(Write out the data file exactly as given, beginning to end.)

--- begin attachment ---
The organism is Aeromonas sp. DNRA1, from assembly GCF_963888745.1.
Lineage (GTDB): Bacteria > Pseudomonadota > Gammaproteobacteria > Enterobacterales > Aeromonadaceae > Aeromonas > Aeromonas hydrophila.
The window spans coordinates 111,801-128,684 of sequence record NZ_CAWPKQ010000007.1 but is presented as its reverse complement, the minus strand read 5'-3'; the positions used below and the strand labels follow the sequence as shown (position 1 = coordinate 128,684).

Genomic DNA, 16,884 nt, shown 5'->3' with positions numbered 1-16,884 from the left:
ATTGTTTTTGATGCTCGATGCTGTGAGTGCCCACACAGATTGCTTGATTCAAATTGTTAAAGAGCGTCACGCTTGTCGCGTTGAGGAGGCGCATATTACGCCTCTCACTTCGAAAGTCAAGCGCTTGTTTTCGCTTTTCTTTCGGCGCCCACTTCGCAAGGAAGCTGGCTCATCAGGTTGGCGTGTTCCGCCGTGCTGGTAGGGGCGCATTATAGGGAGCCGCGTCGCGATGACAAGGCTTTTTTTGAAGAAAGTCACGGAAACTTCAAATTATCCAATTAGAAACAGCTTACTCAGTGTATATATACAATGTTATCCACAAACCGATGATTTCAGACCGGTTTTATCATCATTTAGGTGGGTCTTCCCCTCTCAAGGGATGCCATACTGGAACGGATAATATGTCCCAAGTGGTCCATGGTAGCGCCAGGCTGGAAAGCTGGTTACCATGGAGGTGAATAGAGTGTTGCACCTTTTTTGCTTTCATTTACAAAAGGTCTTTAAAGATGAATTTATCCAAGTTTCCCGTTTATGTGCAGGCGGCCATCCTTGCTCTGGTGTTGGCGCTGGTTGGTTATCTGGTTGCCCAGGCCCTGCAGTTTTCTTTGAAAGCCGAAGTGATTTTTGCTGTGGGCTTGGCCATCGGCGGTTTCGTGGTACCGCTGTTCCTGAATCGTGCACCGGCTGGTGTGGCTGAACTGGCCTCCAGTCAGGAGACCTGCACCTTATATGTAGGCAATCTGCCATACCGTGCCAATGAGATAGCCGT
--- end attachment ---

The organism is Aeromonas sp. DNRA1, from assembly GCF_963888745.1.
Lineage (GTDB): Bacteria > Pseudomonadota > Gammaproteobacteria > Enterobacterales > Aeromonadaceae > Aeromonas > Aeromonas hydrophila.
The window spans coordinates 111,801-128,684 of sequence record NZ_CAWPKQ010000007.1 but is presented as its reverse complement, the minus strand read 5'-3'; the positions used below and the strand labels follow the sequence as shown (position 1 = coordinate 128,684).

Genomic DNA, 16,884 nt, shown 5'->3' with positions numbered 1-16,884 from the left:
ATTGTTTTTGATGCTCGATGCTGTGAGTGCCCACACAGATTGCTTGATTCAAATTGTTAAAGAGCGTCACGCTTGTCGCGTTGAGGAGGCGCATATTACGCCTCTCACTTCGAAAGTCAAGCGCTTGTTTTCGCTTTTCTTTCGGCGCCCACTTCGCAAGGAAGCTGGCTCATCAGGTTGGCGTGTTCCGCCGTGCTGGTAGGGGCGCATTATAGGGAGCCGCGTCGCGATGACAAGGCTTTTTTTGAAGAAAGTCACGGAAACTTCAAATTATCCAATTAGAAACAGCTTACTCAGTGTATATATACAATGTTATCCACAAACCGATGATTTCAGACCGGTTTTATCATCATTTAGGTGGGTCTTCCCCTCTCAAGGGATGCCATACTGGAACGGATAATATGTCCCAAGTGGTCCATGGTAGCGCCAGGCTGGAAAGCTGGTTACCATGGAGGTGAATAGAGTGTTGCACCTTTTTTGCTTTCATTTACAAAAGGTCTTTAAAGATGAATTTATCCAAGTTTCCCGTTTATGTGCAGGCGGCCATCCTTGCTCTGGTGTTGGCGCTGGTTGGTTATCTGGTTGCCCAGGCCCTGCAGTTTTCTTTGAAAGCCGAAGTGATTTTTGCTGTGGGCTTGGCCATCGGCGGTTTCGTGGTACCGCTGTTCCTGAATCGTGCACCGGCTGGTGTGGCTGAACTGGCCTCCAGTCAGGAGACCTGCACCTTATATGTAGGCAATCTGCCATACCGTGCCAATGAGATAGCCGT